Hiking boots are very different from the regular footwear that people are likely to use on a daily basis. This is why for a novice just getting into hiking, it can often be somewhat difficult to select the right boots, and they might not be aware of all the criteria they should be keeping in mind when making their selection.
This article should hopefully help you with this at first daunting task, especially since a good pair of hiking boots can cost you a good $150-200.
First, let’s make sure that we’re aware of the differences in requirements:
Forget about fashion
Hiking boots aren’t about looks. While a lot of your other footwear might be selected based on how fashionable they are – this is probably the last criteria you want to be using when it comes to boots of a purely utilitarian purpose. Your footwear affects your mobility, and being immobilized in a potential survival situation is very dangerous.
Having said that, if choosing between two pairs of equally good boots, definitely go for the ones you like the look of more.
Think about the mileage
Hiking boots are going to see A LOT more miles on them than regular footwear. If your dress shoes are going to break apart after a couple hundred miles – that’s really not a problem. Most of the time, you probably only walk from the car to your office. But hiking boots need to be able to survive thousands of miles of walking. The last thing anybody wants is to have their footwear fail on them in some forest or hilltop far away from civilization.
It’s not just about your feet – it’s also about your ankles and your knees
Odds are that you’re going to be carrying anywhere between a lightweight hydration pack, to full-on mountaineering gear. Your pack, when loaded up, could weigh between 5 and 50 pounds, and that places greater strain on both your knees and your ankles.
You will notice that in the military, the boots tend to be quite high. That’s not just for show – the purpose is to provide ankle protection when carrying heavy loads. Consider having at least some basic ankle protection; if twisting your ankle sucks even when you’re in town, it sucks a lot more in the backcountry.
Your hiking boots also need to be well cushioned and have good insoles, so that the impact of each step while walking around with a heavy backpack doesn’t risk injuring your knees.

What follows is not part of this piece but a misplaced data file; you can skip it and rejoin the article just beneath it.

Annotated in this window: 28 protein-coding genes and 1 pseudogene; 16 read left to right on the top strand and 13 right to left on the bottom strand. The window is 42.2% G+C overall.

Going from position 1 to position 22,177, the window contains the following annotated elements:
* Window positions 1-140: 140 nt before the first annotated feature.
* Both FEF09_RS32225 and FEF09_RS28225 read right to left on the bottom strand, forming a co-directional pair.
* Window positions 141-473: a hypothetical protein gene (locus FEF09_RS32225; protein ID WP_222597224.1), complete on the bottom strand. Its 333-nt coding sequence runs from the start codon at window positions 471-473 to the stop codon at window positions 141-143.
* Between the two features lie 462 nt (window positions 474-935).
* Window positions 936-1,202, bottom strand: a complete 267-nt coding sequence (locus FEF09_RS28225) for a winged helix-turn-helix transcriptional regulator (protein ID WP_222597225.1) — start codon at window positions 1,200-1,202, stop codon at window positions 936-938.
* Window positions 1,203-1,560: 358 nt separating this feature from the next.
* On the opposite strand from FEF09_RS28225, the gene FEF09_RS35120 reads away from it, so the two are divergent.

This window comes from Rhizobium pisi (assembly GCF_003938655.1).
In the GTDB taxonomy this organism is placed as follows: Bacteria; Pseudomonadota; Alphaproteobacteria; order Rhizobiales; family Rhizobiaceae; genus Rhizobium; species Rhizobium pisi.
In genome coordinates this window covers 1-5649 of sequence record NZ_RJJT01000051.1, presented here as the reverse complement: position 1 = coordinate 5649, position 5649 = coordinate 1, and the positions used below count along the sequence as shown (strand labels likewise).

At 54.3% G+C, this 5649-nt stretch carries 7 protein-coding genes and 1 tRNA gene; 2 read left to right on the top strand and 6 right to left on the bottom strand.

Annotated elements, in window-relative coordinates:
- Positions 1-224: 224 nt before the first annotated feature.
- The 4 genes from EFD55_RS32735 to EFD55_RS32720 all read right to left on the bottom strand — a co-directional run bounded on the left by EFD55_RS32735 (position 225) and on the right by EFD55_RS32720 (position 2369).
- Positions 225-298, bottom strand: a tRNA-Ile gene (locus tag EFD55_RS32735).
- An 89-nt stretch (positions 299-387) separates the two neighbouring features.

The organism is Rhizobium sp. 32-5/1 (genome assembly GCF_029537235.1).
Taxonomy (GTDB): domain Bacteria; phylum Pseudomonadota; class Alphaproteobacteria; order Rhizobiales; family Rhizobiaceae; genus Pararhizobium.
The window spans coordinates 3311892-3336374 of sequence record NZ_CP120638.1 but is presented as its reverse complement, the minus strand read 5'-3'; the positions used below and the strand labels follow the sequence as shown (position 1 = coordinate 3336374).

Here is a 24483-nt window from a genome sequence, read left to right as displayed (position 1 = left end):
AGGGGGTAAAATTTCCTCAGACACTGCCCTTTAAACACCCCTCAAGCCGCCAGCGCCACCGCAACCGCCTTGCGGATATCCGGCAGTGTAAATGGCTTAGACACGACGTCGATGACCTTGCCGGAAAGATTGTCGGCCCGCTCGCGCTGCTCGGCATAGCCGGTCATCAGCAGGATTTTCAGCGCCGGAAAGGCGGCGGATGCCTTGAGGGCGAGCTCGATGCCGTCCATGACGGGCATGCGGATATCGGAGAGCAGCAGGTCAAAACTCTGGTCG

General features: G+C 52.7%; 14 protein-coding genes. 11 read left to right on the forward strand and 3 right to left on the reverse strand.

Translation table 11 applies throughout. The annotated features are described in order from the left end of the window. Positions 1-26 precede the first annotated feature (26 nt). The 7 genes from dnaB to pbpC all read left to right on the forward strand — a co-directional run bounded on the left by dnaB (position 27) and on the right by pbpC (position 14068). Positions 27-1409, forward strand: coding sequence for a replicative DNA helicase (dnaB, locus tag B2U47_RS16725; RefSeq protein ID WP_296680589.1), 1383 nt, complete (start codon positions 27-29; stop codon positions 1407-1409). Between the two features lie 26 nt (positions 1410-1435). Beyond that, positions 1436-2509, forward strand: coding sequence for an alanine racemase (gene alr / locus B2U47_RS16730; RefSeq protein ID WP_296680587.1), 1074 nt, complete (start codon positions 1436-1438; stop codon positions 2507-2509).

A few more tidbits to keep in mind
Besides the three important concepts I illustrated above though, there are also some smaller things to keep in mind. While they may often be minor, their absence could be the difference between a comfortable or a miserable hike.
First, think about your boot soles. You might find yourself in situations where you have to scramble up or down inclines with unstable grounding, and the ability of your boots to grip those surfaces could save you from a nasty fall. I’ve only ever used Vibram soles, and they have yet to fail me.
Also consider the intended weather conditions and season. While some level of water resistance is required at all times, it is only in harsh conditions, especially during winter, that gore-tex is necessary. During the summer, gore-tex boots will make your feet very hot and sweaty, and that’s neither pleasant nor healthy. I recently wrote a more in-depth article debating the pros and cons of waterproofing boots.
Thirdly, to help in the fitting and sizing process, bring some thicker wool socks with you. You want to size your boots both with just the liner socks, and with thicker woolen socks. It may very well be that with your regular cotton socks, the boot fits well, but with thicker woolen socks, the toe box might feel a little tight since you’re adding quite a bit of extra material on either side of your foot.
Lastly, and this is actually pretty important – you don’t want to try on new boots in the morning. Go in the afternoon. The reason is simple: as the day progresses, our feet swell up and increase in size just a little bit due to all the blood pooling at the bottom of our bodies. This is precisely the size that will most closely match the size of your feet when walking for longer periods of time.
Hopefully, these tips have helped to put you into the right mindset when you next head on over to your local sportswear or backpacking store to choose your hiking boots.